From the Wichita Times:
” Anne-Marie Faiola remembers resenting working in her mom’s garden as a teenager while her friends were out having a good time. But if she wanted spending money, she had to work for it. She also recalls grousing about how she had to pick an economical prom dress, while they could get any dress they wanted.
Yet any ill feelings Faiola had about her parents’ lessons in frugality are long gone. These days, when she sees friends burdened with debt and worrying about how to pay their mortgages, Faiola, now 33, is grateful. “It didn’t always feel like that,” said the Bellingham, Wash., website entrepreneur. Yet when the economy went south two years ago and she had money in the bank, Faiola knew whom to thank.
Frugality has taken on a certain cachet in the struggling economy, but for some, watching pennies is more than the latest fad. There’s always been a segment of the population that by conviction, or necessity, saved money by eating at home, shopping at discount stores and choosing practical cars. Those lessons were not lost on the children who grew up in these homes. As adults, even those who have developed some extravagant habits say they have a strong awareness of the value of a dollar, the importance of saving, and the dangers of debt.
“I did have my time of going wild, but I always paid it off,” said Priti Mehta, 28, who works for a nonprofit in Albuquerque.
Financial-literacy experts insist children absorb the spending habits of their parents. Yet there’s little research examining whether the children of frugal parents are more or less likely to be careful with money, said Tim Kasser, the chairman of the psychology department at Knox College in Galesburg, Ill., and an expert on materialism.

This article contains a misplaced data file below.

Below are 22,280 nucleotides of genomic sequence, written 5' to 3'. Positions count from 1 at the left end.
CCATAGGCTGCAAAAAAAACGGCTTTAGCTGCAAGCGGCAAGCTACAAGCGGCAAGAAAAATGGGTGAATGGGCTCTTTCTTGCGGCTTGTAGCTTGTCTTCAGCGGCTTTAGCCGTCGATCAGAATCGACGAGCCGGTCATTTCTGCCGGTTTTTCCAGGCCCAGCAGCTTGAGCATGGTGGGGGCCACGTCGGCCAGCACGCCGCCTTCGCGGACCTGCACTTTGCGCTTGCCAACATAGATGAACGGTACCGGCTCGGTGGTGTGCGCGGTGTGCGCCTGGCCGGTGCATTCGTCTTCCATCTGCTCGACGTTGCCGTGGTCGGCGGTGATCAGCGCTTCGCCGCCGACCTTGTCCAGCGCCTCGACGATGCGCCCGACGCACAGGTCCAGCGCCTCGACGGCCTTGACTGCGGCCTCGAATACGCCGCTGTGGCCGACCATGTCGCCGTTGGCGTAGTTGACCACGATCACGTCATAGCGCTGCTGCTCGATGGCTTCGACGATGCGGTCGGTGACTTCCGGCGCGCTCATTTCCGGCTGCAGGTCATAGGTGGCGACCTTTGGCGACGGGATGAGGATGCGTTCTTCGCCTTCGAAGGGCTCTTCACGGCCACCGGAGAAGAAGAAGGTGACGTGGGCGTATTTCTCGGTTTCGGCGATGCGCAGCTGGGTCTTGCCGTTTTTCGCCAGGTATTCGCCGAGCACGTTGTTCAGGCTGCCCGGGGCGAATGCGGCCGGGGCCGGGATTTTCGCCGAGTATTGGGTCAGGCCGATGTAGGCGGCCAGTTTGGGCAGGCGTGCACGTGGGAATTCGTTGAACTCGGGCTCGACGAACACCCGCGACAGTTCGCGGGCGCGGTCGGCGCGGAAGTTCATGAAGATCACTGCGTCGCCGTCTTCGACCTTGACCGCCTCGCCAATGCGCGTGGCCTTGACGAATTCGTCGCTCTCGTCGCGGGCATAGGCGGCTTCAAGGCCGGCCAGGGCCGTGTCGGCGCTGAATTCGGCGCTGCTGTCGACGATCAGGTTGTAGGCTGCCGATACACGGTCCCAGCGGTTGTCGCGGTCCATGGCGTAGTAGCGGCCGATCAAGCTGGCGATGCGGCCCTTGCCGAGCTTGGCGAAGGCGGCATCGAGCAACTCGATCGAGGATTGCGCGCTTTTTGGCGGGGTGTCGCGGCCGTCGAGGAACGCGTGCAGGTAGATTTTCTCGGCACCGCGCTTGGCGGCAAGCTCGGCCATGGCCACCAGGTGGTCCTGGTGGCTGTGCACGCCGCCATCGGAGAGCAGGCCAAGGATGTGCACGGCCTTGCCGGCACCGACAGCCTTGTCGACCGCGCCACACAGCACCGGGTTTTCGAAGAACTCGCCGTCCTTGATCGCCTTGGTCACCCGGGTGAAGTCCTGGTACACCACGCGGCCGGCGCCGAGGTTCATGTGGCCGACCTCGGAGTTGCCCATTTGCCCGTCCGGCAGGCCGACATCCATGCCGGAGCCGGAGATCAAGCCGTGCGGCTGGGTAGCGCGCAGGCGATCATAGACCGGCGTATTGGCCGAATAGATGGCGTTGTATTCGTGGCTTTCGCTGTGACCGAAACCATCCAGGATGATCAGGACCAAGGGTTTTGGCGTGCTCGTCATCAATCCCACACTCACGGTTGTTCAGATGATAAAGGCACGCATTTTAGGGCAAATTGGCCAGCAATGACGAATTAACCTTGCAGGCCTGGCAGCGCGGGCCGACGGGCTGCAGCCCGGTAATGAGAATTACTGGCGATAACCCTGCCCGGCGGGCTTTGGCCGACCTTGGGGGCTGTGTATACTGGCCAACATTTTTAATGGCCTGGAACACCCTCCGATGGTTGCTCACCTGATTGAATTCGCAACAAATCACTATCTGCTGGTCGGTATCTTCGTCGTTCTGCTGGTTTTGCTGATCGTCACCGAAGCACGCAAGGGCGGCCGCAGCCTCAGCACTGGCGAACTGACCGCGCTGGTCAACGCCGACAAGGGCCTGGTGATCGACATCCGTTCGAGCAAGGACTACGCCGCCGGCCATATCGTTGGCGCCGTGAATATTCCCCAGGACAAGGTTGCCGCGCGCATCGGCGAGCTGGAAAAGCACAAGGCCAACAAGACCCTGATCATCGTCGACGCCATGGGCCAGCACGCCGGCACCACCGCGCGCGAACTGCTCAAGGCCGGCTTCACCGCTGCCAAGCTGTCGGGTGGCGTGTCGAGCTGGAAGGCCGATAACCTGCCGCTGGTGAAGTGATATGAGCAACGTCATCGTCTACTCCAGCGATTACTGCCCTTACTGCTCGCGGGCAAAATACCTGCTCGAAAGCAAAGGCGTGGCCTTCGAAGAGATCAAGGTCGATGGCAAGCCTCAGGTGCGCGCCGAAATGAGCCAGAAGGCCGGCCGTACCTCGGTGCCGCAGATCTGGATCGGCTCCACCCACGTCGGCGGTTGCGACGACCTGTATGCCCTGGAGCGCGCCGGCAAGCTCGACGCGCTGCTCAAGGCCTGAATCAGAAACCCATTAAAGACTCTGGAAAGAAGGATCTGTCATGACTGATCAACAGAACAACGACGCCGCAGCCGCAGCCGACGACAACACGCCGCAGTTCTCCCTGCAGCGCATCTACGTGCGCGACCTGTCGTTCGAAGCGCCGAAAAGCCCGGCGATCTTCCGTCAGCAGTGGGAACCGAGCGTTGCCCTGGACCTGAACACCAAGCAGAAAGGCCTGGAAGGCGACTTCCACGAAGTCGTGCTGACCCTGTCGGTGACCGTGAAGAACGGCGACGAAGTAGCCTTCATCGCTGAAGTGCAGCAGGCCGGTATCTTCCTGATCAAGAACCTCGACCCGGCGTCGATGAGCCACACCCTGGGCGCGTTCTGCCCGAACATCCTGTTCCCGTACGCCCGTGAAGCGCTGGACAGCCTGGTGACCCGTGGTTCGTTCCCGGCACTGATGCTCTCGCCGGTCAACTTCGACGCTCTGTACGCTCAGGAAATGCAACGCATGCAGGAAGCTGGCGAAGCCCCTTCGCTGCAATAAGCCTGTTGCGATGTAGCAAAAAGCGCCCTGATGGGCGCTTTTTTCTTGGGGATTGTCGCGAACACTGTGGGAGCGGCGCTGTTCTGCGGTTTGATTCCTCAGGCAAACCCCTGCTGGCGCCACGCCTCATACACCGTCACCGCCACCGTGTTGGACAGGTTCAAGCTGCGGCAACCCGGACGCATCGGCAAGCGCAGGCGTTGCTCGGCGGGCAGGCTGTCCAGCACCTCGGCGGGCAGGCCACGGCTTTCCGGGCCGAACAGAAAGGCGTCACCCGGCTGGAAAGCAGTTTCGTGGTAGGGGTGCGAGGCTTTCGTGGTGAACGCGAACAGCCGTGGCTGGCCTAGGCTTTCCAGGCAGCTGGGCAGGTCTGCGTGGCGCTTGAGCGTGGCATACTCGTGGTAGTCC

Kasser said he could see both possibilities. “On the one hand, children learn their values around anything, including money, from their parents.” Yet it’s also clear that children rebel, he said, especially when they don’t have a say in what affects them. Whether individuals grow up to be thrifty is probably going to be influenced by whether they had a thrifty parent. If parents make saving money fun, give children choices and explain why careful spending is a good way to live, the children will probably get the message, he said.
That’s what Trent Hamm is counting on. The creator of TheSimpleDollar.com grew up in a poor household where any money available was quickly spent. As a young adult, he ran up nearly $50,000 in debt before transforming his ways and becoming an advocate for living a frugal lifestyle.
Today, when he blogs about the financial lessons he’s teaching his three children, particularly his 4-year-old son, some readers question whether he’s putting too much emphasis on cost at an early age.
“A lot of their habits are being defined now,” Hamm, 31, said in his defense. “You’re setting a model as an adult that they can follow.”
Hamm said he explains his choices to his son. They play at the park rather than visit an amusement center that charges admission, and the money saved goes toward vacation.
“I don’t mind if he thinks I’m an idiot from age 15 to age 25,” he said. “As long as he comes out OK on the other end, that’s great.”